Hurry up and wait

As I approach my final week of my summer internship at Voices of September 11th, I am working rapidly to tie up all the loose ends for our intern video project.  As I have mentioned in previous posts, the past few weeks have been quite busy. We have been conducting interviews, both in person and via Skype, to use in an upcoming promotional video. I’ve really enjoyed this project but have noticed some areas in need of improvement. Much of it has to do with providing clearer instruction and maintaining a timeline for the completion of the project.


At the onset of this project, we were not given very clear instructions by our bosses, which made the process more chaotic than it needed to be. For example, when we were first given the project, we made a storyboard including potential ideas and a timeline, as well as a list of people we wished to interview in a timely fashion. We gave all these materials to our bosses, including an email draft, as they were the ones who needed to reach out to potential interviewees. Even after several reminders, they did not reach out to the people we needed, which left us with virtually nothing to do for a few days. The development of our project was at a standstill, because we were unable to move forward until we had made contact with the potential interviewees. When they told us they had finally reached out, they had sent the email to a contact list of about 750 people in the 9/11 community, not the specific interview list we had given them. This left us with over 50 email responses from people who wanted to be interviewed. We then devoted too much time to vetting the email responses, sorting through all this extraneous information, researching everyone, and deciding who to actually interview. This step, which took a few days, could have been eliminated, which would have made for a more productive and streamlined process.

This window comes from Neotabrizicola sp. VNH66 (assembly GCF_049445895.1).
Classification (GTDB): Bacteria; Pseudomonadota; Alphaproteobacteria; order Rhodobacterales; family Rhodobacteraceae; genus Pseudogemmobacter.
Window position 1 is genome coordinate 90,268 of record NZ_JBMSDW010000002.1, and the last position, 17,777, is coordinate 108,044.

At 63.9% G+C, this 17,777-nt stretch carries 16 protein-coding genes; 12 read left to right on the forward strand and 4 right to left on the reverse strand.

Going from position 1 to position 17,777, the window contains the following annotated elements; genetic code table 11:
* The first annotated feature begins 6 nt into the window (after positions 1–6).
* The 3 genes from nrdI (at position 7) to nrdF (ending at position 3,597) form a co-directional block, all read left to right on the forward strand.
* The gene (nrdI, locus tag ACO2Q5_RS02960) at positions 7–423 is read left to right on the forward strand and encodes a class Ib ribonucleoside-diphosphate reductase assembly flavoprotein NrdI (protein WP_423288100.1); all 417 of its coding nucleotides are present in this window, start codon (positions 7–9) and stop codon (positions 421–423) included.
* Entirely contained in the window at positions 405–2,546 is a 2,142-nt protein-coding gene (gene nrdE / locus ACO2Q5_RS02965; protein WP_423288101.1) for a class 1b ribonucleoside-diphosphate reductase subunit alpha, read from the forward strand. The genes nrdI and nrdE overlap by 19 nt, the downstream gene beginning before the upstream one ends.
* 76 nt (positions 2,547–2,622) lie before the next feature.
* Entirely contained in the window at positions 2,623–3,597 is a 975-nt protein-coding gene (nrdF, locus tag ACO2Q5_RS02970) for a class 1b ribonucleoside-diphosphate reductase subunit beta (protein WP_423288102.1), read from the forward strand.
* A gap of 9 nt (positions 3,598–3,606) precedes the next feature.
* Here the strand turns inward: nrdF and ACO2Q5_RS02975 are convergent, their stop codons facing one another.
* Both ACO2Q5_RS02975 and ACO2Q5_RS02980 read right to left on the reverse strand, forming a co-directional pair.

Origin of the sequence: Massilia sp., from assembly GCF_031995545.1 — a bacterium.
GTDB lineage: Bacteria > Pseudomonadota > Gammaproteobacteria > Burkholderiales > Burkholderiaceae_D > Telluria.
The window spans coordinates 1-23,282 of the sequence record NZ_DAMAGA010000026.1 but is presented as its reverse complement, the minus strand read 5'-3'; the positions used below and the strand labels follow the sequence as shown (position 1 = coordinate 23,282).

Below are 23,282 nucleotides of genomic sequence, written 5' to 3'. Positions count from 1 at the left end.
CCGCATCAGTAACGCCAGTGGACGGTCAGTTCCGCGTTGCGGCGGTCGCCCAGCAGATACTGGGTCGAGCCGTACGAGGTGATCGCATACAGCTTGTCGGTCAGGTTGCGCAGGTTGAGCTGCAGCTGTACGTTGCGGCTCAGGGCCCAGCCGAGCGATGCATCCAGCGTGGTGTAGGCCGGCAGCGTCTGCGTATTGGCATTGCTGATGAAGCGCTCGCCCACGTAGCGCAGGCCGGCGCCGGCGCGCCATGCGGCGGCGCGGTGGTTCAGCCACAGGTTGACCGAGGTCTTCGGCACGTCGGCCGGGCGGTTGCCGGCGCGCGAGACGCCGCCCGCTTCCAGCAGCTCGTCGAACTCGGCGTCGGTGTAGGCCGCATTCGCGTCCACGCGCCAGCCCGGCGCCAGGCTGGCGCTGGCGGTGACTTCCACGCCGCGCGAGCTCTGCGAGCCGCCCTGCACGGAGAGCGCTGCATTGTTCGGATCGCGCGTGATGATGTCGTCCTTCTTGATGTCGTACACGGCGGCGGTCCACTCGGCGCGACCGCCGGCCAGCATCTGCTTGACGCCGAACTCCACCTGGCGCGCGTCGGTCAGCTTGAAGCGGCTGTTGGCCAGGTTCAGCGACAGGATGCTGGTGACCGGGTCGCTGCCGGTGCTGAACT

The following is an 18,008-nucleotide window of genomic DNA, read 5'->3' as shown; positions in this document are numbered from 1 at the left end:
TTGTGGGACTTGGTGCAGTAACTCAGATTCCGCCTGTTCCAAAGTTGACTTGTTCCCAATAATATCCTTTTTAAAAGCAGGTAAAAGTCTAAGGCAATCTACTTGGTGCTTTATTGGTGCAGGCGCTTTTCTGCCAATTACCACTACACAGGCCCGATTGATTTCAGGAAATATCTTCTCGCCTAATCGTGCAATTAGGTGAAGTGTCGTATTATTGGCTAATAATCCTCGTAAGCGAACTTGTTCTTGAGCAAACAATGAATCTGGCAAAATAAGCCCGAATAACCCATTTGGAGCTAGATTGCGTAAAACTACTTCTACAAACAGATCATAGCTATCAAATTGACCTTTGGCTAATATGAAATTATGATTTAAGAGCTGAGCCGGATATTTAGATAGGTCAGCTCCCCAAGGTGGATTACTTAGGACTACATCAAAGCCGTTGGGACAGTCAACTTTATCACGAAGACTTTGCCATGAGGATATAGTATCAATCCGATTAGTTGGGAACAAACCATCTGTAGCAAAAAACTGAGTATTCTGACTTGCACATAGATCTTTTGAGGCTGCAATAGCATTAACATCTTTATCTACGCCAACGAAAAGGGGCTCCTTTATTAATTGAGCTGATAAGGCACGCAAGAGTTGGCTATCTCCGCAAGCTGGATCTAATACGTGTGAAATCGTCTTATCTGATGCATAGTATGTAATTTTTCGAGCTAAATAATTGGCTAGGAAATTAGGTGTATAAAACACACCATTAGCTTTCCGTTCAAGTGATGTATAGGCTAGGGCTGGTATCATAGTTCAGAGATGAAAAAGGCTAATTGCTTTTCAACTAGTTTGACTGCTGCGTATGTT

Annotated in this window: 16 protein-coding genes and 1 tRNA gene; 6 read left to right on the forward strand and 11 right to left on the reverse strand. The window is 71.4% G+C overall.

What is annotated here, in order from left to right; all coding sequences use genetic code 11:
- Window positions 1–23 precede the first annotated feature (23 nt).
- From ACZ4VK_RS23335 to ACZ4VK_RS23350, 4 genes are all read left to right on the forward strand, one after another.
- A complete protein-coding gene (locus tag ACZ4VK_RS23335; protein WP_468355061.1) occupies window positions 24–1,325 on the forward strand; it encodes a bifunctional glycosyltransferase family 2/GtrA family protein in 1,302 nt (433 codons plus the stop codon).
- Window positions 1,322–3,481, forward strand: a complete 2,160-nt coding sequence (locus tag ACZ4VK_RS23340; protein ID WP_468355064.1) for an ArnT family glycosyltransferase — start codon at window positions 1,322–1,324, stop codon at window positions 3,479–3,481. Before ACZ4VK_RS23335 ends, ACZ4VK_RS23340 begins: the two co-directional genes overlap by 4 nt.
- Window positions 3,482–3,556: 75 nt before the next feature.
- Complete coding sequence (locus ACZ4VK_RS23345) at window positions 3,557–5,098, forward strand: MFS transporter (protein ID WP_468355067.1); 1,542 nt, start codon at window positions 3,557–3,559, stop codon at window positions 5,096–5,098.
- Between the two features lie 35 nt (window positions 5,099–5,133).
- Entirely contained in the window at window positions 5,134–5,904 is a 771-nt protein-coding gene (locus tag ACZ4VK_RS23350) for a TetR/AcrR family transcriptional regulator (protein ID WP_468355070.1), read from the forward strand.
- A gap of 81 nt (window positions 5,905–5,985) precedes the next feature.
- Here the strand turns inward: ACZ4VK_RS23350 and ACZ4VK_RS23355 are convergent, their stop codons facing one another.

As we are now approaching the end of our involvement in this project, we have been meeting with the professional filmmaker, giving her the footage, discussing ideas, and finalizing the next steps. While she is responsible for actually creating the video to present at the gala, all of the content has come from the interns. We have found that it is difficult to collaborate on a project when our work is very separate. After next week, we will simply give her all the videos, and she will create the final product. Our bosses were a bit misleading in the beginning of the internship, when they told us that we would be creating the video. While we did provide ideas, schedule, conduct, and transcribe all the interviews, we are largely uninvolved in the actual creation of the video. That work is all completed by the filmmaker. It seems odd that we will have been working towards this final video for a good portion of the internship, only to leave before the video is even made.


All in all, I have enjoyed the progression of this project, but have noted some important areas to be improved upon for next year’s video.